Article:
Sparks fly as work is underway on a ceiling for the captiol rotunda.

A shipment of huge glass panels made in Florida arrived at the Iowa capitol today , panels that will be installed to close a massive hole between the ground floor from the first floor.

The statehouse rotunda has featured a wide open space in the center that stretches 219 feet from the bottom floor all the way up to the dome.

The waist-high brass rails surrounding that open space have been removed on the first floor so 19,000 pounds of glass panels can be installed in that space.

 It will create a 415-square-foot glass ceiling for the ground floor, while on the first floor there will be a round section of glass on which people can walk.

Mark Willemssen, facilities manager for the Iowa General Assembly, watched as a pulley system and an I-beam were installed this morning to put the glass panels in place. 

“You won’t be able to see through the glass. It’s frosted glass,” Willemssen said. “You might be able to see shadows and things through it.”

Joan Arnett, supervisor of the capitol tour guides and the resident statehouse historian, was on hand, too, taking pictures. There used to be a glass floor in the space, but it was removed nearly a century ago. 

“The records say it was taken out to let light and air in downstairs, but at that point the building would have had electric lights and I’m don’t know how much that would have made a difference on the interior,” Arnett said. “But I’m sure that it did allow a lot of air to fall down into this area, especially in the wintertime.”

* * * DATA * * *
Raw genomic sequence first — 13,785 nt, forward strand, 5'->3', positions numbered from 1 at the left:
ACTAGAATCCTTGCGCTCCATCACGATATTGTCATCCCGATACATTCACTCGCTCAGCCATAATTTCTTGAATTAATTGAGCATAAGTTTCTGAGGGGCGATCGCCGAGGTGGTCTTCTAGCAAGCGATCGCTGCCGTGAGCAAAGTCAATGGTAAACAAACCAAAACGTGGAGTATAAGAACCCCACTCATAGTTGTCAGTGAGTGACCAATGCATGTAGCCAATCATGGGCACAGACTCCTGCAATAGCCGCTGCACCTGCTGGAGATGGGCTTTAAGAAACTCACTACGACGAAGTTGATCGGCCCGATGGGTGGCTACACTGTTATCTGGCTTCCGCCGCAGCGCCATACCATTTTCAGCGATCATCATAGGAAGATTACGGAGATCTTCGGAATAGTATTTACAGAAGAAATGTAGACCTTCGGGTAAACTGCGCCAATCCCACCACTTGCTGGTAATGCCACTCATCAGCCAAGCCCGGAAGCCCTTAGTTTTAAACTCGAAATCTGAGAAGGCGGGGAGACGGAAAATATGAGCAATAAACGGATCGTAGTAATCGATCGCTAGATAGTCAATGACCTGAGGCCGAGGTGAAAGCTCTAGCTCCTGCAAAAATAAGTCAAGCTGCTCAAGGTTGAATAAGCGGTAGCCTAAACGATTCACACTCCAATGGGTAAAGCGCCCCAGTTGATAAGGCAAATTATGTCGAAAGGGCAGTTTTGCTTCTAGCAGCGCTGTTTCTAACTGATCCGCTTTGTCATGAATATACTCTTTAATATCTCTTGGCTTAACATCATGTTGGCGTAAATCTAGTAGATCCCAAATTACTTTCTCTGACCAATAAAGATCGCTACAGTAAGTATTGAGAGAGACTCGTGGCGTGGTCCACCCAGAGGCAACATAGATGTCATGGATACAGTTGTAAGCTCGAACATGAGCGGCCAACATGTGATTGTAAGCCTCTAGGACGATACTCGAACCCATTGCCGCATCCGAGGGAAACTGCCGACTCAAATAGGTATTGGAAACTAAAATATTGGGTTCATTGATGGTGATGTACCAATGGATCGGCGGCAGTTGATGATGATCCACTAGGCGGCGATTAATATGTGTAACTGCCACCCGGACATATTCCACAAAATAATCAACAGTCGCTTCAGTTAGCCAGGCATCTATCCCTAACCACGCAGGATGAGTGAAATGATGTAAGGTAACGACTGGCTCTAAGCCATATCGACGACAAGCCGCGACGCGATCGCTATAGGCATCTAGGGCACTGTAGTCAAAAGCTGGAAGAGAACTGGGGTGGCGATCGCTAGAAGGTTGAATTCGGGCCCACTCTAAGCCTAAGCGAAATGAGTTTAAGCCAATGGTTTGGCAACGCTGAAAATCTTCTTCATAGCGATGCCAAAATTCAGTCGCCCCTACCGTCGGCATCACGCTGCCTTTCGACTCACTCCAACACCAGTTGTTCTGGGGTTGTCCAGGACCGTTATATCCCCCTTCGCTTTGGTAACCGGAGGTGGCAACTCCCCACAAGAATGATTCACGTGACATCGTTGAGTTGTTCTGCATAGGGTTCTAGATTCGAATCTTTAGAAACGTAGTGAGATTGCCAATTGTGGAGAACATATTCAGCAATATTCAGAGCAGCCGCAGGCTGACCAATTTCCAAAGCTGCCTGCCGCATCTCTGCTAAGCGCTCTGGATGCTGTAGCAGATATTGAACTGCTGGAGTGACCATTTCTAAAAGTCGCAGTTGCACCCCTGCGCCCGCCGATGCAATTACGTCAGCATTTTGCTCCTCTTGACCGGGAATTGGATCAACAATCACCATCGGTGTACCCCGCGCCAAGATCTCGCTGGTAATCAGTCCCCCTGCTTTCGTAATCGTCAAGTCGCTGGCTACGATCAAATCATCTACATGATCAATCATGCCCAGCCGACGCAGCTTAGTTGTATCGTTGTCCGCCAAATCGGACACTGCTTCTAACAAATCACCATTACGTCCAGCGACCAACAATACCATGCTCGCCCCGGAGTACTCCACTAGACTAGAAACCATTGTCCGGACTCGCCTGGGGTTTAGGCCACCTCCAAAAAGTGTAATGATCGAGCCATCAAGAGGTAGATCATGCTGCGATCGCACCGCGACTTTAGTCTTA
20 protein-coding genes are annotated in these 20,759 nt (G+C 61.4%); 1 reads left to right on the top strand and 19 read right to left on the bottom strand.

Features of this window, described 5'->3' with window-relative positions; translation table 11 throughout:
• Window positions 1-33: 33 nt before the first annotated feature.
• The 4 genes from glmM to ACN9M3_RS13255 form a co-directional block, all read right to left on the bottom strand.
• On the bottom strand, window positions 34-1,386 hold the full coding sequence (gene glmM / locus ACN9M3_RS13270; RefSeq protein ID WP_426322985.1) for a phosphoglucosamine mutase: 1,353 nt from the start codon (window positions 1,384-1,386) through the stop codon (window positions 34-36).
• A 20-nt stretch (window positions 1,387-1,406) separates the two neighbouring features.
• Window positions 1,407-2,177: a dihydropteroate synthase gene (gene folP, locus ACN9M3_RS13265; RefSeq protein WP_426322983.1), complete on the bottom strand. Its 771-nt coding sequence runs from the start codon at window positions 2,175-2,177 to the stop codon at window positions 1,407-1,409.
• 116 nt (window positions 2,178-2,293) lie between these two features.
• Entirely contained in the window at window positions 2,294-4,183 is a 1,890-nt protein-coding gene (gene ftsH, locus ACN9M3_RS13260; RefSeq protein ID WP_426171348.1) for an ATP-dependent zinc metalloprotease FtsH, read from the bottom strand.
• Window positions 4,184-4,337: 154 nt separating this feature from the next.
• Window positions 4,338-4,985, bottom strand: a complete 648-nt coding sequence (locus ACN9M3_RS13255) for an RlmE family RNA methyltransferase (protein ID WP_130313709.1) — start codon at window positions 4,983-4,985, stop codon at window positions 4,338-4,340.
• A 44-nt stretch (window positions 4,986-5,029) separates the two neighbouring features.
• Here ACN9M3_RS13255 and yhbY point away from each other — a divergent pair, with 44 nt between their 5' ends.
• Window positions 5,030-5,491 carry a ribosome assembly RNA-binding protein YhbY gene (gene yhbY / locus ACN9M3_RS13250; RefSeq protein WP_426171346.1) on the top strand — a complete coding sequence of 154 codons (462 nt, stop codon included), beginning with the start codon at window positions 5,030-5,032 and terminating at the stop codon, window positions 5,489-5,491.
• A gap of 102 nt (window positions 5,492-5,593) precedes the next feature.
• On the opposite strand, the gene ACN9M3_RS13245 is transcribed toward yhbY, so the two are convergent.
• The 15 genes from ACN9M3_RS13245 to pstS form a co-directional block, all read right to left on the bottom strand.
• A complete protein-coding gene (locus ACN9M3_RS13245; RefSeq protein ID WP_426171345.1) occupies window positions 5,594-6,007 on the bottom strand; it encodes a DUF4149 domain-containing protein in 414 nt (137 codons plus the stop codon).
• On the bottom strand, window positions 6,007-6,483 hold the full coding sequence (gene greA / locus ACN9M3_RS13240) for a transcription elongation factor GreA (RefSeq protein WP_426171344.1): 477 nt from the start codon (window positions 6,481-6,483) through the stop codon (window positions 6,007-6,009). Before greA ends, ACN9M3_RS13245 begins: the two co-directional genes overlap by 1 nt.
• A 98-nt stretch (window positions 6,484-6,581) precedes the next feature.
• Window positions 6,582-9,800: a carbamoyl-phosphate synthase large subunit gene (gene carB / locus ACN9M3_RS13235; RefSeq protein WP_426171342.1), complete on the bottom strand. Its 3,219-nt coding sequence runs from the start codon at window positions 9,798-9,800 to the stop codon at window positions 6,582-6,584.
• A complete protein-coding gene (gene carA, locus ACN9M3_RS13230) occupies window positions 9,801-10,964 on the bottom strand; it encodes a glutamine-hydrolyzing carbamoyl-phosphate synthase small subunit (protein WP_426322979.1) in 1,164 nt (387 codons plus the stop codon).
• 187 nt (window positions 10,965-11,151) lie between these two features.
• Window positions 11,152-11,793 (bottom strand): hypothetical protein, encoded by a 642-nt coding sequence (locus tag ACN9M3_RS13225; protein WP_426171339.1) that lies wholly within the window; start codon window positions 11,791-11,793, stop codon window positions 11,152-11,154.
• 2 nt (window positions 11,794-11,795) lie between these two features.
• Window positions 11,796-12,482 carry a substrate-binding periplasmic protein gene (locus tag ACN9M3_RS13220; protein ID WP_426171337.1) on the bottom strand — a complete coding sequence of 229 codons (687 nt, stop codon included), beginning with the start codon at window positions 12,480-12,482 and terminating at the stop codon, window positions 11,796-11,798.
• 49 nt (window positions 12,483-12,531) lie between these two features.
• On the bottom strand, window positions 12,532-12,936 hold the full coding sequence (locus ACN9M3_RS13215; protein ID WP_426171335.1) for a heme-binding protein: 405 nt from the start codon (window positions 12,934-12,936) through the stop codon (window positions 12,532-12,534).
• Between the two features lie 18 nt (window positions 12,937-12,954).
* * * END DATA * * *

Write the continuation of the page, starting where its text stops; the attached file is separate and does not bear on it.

Heating and cooling the massive statehouse is still a problem according to Willemssen and filling that open space with glass may help reduce utility bills for the statehouse.

“It should help us with the cooling and heating,” Willemssen said. “It’ll stop that chimney effect here on the ground floor, especially during the (legislative) session days when we have a lot of people coming in these ground floor doors, you get all that cold air rushing in with them and (the new glass floor) should stop a lot of that.”

Larson & Larson, an Iowa contractor, is handling the installation. Circle Redmont is the Florida company that made the glass panels.  The project should take two to three weeks according to a spokesman for the Iowa Department of Administrative Services.